10 Tips to Give a Knockout Presentation
By Diane DiResta
Whether you’re pitching an idea, selling your service, or presenting at an event or conference, it’s all public speaking. And in today’s highly competitive environment you can no longer avoid this vital skill.
Here are the most common mistakes presenters make:
- Lack of Focus-Most speakers have good content. But if the speech shoots out in all directions you’ll lose your audience. Practice your speech out loud, time it, and be prepared for questions afterward. To create focus, complete this sentence: At the end of the presentation the audience will__________. Build your points around this desired outcome.
- Speaking too long-Starting and ending your presentation late shows a lack of respect for the audience. Arrive early. Create a long and short version of your speech and know how to cut and summarize the presentation if you sense you’re running out of time.
- Not knowing the audience-One of the biggest mistakes you can make as a presenter is not meeting the needs of your audience. It’s a great way to turn an otherwise receptive group into a hostile one. Don’t talk over people’s heads, but don’t be too simplistic either. If you’re giving the same speech to different groups, tailor it for each audience. This can be a challenge where today there are four generations in the workplace. Profile the audience before you develop the talk. Millennial audiences have different expectations from boomers and traditionalists.
- Projecting the wrong image-This is an instant credibility killer, and it’s related to mistake number three. A flashy outfit won’t work if you’re speaking to bankers or tech companies. A slick, “big city” style doesn’t do it for farmers in Kansas. So leave the Manolos home. Dress one notch higher than your audience and be in sync with their culture. The goal is to look professionally attractive but not so riveting that they focus on your ensemble rather than the message.
- Using visual aids ineffectively-If you fumble with visual aids, you’ll eventually lose credibility. Visuals should support and enhance the presentation, not take it over. Aim for more photos, graphs, and images with minimal text on the slide to pique audience interest. Write out your transitions and practice pausing when advancing the slides. Test all your equipment before you speak, If you’re using a laptop, always have handouts as a backup.
- Data Dump/Starting with detail- You can overwhelm the audience with too much data. The mind can absorb only what the seat can endure. Three or four points are sufficient for most presentations. Your message will be clearer and more memorable. So tell them what they need to know-not everything you know.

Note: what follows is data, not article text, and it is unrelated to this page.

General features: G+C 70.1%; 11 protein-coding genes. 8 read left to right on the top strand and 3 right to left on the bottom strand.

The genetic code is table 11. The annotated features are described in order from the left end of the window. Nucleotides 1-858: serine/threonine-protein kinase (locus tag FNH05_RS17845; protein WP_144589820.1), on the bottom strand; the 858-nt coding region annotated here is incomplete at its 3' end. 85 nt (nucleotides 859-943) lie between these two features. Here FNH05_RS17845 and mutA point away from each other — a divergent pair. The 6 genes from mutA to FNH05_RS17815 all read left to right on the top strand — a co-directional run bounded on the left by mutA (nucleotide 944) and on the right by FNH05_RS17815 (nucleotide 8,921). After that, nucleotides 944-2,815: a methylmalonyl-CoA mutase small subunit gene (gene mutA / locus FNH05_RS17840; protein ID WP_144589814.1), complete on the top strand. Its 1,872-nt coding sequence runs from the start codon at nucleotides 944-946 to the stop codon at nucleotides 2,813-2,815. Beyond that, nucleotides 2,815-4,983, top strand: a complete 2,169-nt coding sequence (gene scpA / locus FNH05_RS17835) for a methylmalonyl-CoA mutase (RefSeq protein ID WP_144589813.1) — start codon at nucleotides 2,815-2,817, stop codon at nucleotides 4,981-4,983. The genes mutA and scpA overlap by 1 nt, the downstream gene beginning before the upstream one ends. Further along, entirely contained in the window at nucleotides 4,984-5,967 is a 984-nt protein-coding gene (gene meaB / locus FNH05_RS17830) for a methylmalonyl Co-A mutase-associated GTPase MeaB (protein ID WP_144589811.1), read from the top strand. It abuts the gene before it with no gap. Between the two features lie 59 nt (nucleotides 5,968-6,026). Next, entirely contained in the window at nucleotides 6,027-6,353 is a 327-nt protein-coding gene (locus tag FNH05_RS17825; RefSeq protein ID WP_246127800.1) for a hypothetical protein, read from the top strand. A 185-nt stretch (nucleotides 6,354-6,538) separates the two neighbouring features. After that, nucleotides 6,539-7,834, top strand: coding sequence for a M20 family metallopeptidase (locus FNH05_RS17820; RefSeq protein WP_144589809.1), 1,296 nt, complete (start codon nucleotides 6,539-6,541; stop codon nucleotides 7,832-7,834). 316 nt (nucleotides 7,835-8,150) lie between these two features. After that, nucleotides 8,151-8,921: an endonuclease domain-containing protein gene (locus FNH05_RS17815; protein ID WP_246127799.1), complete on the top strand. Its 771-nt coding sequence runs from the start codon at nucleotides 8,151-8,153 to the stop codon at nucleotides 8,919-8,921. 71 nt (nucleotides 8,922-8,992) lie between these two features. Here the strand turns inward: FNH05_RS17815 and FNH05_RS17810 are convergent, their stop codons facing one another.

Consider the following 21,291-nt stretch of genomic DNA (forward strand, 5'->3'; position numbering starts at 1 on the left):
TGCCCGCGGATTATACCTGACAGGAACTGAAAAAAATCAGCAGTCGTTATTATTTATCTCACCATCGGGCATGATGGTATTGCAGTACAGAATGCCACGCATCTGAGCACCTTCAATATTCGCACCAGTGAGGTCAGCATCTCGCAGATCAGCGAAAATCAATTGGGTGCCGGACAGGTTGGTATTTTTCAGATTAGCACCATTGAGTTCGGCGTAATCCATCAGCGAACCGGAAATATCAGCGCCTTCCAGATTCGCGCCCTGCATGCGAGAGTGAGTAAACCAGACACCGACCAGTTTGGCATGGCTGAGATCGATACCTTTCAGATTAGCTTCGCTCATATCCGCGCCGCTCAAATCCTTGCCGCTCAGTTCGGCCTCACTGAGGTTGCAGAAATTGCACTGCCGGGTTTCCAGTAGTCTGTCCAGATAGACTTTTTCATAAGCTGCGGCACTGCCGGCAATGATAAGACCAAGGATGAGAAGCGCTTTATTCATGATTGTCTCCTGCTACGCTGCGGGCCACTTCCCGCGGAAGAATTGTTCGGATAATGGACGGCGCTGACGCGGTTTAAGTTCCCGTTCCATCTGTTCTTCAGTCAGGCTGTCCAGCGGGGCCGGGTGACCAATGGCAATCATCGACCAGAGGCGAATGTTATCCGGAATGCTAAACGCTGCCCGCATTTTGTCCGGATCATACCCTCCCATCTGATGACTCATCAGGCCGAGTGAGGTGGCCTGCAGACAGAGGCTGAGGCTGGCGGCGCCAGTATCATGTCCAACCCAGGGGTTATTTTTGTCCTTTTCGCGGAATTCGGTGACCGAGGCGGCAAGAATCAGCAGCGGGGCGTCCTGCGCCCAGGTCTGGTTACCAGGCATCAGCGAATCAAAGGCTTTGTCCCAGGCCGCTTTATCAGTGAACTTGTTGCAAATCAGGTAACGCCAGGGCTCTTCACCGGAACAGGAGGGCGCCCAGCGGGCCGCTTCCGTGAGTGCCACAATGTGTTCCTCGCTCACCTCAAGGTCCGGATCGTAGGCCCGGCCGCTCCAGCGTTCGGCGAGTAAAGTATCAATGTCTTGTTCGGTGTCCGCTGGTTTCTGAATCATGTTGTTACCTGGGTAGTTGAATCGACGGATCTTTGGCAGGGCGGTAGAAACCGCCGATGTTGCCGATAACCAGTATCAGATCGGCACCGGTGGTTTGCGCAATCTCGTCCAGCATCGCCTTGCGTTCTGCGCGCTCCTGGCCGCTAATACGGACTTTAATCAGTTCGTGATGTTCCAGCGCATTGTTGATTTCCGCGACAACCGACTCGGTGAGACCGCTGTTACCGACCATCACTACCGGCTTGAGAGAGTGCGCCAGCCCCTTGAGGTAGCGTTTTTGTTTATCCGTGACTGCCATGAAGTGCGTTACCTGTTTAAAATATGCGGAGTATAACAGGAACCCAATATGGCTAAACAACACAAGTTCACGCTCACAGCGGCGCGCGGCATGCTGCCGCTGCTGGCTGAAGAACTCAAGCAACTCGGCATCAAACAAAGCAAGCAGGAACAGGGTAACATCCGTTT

- Using inappropriate humor- Audiences are politically sensitive and culturally diverse. It’s easy to offend a group. All it takes is one questionable joke or statement to turn people off. Never tell off-color jokes. The best bet is to poke fun at yourself—or avoid jokes altogether.
- Speaking in a monotone– Too many speakers fail to realize the importance vocal tone plays in the success of their presentation. To raise energy, speak louder or highlight key words for emphasis. Enthusiasm sells. Get excited about your message or die on the platform!
- Speaker-centered-Effective speakers connect with their audience. Too many presenters start with their own agenda and then wonder why they don’t get the desired response. Surprisingly, many salespeople are speaker-centered. They’re so interested in pushing their product or service that they forget about the buyer’s needs. Begin your presentation from the listener’s point of view and continue to address what’s important to them. Ask yourself “What is their number one benefit?” and make that your hook.
- Offering weak evidence-Some speakers don’t support their ideas. It’s often referred to as “not enough meat on the bones.” Build a case by including statistics, personal stories, examples, analogies, demonstrations, pictures, testimonials, conceptual models, and historical data.
Follow these 10 speaking tips and you’ll be a knockout on the platform every time!
© Diane DiResta 2011. All rights reserved.
Diane DiResta is president of DiResta Communications, Inc., a New York City consultancy serving business leaders who want to communicate with greater impact — whether face-to-face, in front of a crowd or from an electronic platform. DiResta is the author of Knockout Presentations: How to Deliver Your Message with Power, Punch, and Pizzazz, an Amazon.com category best-seller and widely-used text in college business communication courses. www.DiResta.com The 3rd edition will be available in September.